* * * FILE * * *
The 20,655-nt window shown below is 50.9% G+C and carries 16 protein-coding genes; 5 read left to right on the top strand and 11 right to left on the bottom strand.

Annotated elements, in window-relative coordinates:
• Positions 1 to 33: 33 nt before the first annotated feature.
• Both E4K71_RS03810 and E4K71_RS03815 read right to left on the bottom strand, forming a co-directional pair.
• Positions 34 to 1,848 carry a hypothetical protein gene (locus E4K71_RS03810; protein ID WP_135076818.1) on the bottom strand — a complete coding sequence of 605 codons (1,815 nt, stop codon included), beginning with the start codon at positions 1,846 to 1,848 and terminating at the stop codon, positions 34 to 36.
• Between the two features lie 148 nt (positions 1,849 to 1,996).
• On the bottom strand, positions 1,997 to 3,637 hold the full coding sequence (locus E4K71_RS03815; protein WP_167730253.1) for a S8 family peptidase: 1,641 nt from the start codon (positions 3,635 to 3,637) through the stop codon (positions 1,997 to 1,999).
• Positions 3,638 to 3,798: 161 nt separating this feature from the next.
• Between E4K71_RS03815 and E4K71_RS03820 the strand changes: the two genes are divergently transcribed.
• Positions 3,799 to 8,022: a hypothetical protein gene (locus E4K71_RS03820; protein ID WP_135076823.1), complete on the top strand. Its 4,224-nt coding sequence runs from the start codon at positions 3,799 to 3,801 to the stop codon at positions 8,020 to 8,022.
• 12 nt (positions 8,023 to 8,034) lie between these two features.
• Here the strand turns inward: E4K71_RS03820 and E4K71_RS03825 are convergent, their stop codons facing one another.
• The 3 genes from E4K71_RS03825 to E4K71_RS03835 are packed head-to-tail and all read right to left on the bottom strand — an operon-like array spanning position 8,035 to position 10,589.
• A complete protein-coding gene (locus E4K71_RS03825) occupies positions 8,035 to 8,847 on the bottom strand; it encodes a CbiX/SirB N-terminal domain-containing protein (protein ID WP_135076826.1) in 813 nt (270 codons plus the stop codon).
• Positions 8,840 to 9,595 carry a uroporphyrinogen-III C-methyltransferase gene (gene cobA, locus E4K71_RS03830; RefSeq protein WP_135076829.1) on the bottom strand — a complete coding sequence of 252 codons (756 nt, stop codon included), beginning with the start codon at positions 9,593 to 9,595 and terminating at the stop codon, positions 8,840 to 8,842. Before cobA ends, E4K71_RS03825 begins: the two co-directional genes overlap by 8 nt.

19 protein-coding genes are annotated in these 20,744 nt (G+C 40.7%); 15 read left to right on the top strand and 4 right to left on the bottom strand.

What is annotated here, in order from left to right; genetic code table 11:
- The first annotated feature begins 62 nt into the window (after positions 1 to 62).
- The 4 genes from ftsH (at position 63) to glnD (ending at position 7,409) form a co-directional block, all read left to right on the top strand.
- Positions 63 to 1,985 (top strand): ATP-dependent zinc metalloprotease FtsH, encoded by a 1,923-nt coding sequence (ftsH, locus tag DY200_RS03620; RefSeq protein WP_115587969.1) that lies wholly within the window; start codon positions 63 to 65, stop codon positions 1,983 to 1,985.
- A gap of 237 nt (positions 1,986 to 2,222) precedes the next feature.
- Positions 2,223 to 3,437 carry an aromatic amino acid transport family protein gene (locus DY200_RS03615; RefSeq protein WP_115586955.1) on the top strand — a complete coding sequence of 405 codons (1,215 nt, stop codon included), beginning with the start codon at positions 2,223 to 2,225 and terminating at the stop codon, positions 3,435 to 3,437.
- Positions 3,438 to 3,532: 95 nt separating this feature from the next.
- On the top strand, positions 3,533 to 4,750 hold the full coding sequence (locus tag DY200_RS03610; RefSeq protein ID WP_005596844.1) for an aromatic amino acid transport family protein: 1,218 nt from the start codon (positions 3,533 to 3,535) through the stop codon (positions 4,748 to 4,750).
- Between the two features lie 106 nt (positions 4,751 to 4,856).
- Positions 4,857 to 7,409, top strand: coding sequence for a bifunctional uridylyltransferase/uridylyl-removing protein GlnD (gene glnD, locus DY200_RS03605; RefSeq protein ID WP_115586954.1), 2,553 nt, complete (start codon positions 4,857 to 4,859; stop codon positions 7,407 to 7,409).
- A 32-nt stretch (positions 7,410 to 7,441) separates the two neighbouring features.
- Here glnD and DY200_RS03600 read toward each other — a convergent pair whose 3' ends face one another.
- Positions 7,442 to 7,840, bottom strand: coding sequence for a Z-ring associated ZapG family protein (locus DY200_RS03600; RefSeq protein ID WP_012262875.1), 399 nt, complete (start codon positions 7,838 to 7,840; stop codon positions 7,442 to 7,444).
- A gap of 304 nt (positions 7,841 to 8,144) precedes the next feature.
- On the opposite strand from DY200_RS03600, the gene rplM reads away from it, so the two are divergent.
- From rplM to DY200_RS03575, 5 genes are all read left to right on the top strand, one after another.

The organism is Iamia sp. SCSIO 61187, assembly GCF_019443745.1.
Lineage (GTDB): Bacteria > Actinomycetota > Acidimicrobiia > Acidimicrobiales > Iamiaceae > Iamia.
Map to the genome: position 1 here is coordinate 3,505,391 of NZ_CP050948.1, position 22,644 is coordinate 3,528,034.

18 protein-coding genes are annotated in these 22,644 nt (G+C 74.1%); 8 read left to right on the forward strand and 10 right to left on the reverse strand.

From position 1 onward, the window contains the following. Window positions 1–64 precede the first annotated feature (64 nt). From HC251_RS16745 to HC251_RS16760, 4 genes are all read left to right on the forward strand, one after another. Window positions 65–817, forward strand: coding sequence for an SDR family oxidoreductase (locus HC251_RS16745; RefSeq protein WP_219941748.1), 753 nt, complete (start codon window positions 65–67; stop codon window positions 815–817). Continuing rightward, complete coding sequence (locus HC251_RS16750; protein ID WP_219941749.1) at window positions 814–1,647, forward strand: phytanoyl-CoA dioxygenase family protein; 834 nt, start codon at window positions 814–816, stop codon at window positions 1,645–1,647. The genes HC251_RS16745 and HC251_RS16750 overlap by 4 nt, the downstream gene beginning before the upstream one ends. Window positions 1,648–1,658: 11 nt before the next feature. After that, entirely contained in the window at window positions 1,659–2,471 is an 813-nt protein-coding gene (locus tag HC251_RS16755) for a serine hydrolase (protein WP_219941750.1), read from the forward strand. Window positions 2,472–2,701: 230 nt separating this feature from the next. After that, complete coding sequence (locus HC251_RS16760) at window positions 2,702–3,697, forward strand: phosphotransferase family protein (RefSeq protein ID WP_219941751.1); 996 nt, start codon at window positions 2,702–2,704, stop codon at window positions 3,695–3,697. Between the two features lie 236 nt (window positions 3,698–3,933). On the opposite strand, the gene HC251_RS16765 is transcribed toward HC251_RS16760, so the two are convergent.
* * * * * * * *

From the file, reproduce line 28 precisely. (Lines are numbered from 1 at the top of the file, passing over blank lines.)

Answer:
- Here glnD and DY200_RS03600 read toward each other — a convergent pair whose 3' ends face one another.